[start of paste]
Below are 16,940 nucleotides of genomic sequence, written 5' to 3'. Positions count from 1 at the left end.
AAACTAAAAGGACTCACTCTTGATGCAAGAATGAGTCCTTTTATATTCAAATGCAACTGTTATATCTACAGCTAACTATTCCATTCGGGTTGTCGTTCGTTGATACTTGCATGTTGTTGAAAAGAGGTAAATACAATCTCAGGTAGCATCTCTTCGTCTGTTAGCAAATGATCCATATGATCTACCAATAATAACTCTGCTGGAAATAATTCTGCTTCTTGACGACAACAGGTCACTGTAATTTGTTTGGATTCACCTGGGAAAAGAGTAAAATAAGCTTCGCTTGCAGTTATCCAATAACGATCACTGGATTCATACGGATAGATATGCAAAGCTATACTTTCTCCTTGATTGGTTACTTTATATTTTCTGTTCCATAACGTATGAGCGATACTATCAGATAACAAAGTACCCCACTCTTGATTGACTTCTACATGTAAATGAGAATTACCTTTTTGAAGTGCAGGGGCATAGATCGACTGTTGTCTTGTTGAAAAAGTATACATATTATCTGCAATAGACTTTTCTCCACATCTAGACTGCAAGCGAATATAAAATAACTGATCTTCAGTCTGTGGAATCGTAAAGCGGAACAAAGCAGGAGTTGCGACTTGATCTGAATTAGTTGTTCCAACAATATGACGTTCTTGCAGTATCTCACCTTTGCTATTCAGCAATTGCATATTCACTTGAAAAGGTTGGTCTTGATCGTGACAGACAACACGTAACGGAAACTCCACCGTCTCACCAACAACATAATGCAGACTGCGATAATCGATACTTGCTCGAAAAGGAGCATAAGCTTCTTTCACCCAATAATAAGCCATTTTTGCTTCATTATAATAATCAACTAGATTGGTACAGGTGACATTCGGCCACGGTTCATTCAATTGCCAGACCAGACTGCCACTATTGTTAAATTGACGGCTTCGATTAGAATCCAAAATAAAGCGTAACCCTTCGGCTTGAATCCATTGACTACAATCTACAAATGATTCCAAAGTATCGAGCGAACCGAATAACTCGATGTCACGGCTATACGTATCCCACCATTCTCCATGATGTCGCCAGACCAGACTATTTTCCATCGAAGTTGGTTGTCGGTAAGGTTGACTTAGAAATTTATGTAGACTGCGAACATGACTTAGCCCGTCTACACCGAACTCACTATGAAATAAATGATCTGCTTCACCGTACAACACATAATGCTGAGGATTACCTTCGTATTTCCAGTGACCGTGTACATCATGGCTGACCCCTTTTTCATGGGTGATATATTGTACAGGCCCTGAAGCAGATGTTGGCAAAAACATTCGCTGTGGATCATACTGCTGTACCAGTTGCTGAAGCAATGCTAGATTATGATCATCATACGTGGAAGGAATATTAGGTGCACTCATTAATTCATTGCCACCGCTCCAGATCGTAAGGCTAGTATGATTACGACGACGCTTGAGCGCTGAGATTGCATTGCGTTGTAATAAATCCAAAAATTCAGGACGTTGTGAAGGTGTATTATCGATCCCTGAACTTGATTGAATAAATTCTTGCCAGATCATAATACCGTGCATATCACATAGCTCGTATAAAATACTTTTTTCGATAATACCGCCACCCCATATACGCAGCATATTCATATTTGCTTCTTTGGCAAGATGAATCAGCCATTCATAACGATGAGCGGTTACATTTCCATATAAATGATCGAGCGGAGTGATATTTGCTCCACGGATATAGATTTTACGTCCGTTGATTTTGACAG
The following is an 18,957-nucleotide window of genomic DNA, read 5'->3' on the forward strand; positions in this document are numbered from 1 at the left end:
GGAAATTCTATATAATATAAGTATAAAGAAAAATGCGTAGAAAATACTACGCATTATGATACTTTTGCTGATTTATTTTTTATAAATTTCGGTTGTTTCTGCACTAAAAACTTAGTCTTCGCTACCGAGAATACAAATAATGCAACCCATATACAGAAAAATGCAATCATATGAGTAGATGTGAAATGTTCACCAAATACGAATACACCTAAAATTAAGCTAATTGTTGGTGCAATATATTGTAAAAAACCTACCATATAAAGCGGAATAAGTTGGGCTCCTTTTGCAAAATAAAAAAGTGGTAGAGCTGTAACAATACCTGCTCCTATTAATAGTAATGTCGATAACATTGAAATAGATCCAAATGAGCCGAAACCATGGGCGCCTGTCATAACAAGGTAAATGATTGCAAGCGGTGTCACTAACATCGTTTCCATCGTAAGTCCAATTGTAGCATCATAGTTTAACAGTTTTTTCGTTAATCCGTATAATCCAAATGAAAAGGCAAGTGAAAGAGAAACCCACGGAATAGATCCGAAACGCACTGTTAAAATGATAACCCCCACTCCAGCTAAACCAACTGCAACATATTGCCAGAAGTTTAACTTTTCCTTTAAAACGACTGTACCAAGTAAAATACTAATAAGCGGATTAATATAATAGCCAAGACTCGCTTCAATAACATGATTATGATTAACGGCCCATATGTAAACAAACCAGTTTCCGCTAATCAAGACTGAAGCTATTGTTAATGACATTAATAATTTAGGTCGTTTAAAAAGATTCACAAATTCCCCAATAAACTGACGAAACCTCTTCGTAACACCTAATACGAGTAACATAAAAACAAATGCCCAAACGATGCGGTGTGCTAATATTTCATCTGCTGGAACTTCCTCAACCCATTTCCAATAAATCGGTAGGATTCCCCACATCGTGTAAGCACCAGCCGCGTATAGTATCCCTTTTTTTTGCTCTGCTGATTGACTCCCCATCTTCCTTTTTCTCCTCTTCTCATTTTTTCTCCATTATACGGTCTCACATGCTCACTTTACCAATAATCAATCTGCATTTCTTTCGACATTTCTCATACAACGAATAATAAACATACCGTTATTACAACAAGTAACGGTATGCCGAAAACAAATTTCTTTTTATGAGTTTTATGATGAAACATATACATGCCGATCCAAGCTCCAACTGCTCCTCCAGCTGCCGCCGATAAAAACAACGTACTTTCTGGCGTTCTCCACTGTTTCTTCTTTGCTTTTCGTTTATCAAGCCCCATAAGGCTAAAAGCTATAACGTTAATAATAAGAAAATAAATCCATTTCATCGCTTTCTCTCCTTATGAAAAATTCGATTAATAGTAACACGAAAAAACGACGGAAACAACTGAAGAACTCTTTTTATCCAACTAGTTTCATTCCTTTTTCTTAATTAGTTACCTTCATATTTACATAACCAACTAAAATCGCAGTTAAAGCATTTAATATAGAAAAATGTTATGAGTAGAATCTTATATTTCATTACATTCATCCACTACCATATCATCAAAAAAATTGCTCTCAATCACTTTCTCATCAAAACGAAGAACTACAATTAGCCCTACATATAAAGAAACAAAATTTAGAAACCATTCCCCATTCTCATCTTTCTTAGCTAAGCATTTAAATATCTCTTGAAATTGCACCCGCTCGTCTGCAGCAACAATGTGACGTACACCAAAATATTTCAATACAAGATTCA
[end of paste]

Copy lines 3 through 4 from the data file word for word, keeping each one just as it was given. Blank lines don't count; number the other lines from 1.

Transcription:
The following is an 18,957-nucleotide window of genomic DNA, read 5'->3' on the forward strand; positions in this document are numbered from 1 at the left end:
GGAAATTCTATATAATATAAGTATAAAGAAAAATGCGTAGAAAATACTACGCATTATGATACTTTTGCTGATTTATTTTTTATAAATTTCGGTTGTTTCTGCACTAAAAACTTAGTCTTCGCTACCGAGAATACAAATAATGCAACCCATATACAGAAAAATGCAATCATATGAGTAGATGTGAAATGTTCACCAAATACGAATACACCTAAAATTAAGCTAATTGTTGGTGCAATATATTGTAAAAAACCTACCATATAAAGCGGAATAAGTTGGGCTCCTTTTGCAAAATAAAAAAGTGGTAGAGCTGTAACAATACCTGCTCCTATTAATAGTAATGTCGATAACATTGAAATAGATCCAAATGAGCCGAAACCATGGGCGCCTGTCATAACAAGGTAAATGATTGCAAGCGGTGTCACTAACATCGTTTCCATCGTAAGTCCAATTGTAGCATCATAGTTTAACAGTTTTTTCGTTAATCCGTATAATCCAAATGAAAAGGCAAGTGAAAGAGAAACCCACGGAATAGATCCGAAACGCACTGTTAAAATGATAACCCCCACTCCAGCTAAACCAACTGCAACATATTGCCAGAAGTTTAACTTTTCCTTTAAAACGACTGTACCAAGTAAAATACTAATAAGCGGATTAATATAATAGCCAAGACTCGCTTCAATAACATGATTATGATTAACGGCCCATATGTAAACAAACCAGTTTCCGCTAATCAAGACTGAAGCTATTGTTAATGACATTAATAATTTAGGTCGTTTAAAAAGATTCACAAATTCCCCAATAAACTGACGAAACCTCTTCGTAACACCTAATACGAGTAACATAAAAACAAATGCCCAAACGATGCGGTGTGCTAATATTTCATCTGCTGGAACTTCCTCAACCCATTTCCAATAAATCGGTAGGATTCCCCACATCGTGTAAGCACCAGCCGCGTATAGTATCCCTTTTTTTTGCTCTGCTGATTGACTCCCCATCTTCCTTTTTCTCCTCTTCTCATTTTTTCTCCATTATACGGTCTCACATGCTCACTTTACCAATAATCAATCTGCATTTCTTTCGACATTTCTCATACAACGAATAATAAACATACCGTTATTACAACAAGTAACGGTATGCCGAAAACAAATTTCTTTTTATGAGTTTTATGATGAAACATATACATGCCGATCCAAGCTCCAACTGCTCCTCCAGCTGCCGCCGATAAAAACAACGTACTTTCTGGCGTTCTCCACTGTTTCTTCTTTGCTTTTCGTTTATCAAGCCCCATAAGGCTAAAAGCTATAACGTTAATAATAAGAAAATAAATCCATTTCATCGCTTTCTCTCCTTATGAAAAATTCGATTAATAGTAACACGAAAAAACGACGGAAACAACTGAAGAACTCTTTTTATCCAACTAGTTTCATTCCTTTTTCTTAATTAGTTACCTTCATATTTACATAACCAACTAAAATCGCAGTTAAAGCATTTAATATAGAAAAATGTTATGAGTAGAATCTTATATTTCATTACATTCATCCACTACCATATCATCAAAAAAATTGCTCTCAATCACTTTCTCATCAAAACGAAGAACTACAATTAGCCCTACATATAAAGAAACAAAATTTAGAAACCATTCCCCATTCTCATCTTTCTTAGCTAAGCATTTAAATATCTCTTGAAATTGCACCCGCTCGTCTGCAGCAACAATGTGACGTACACCAAAATATTTCAATACAAGATTCA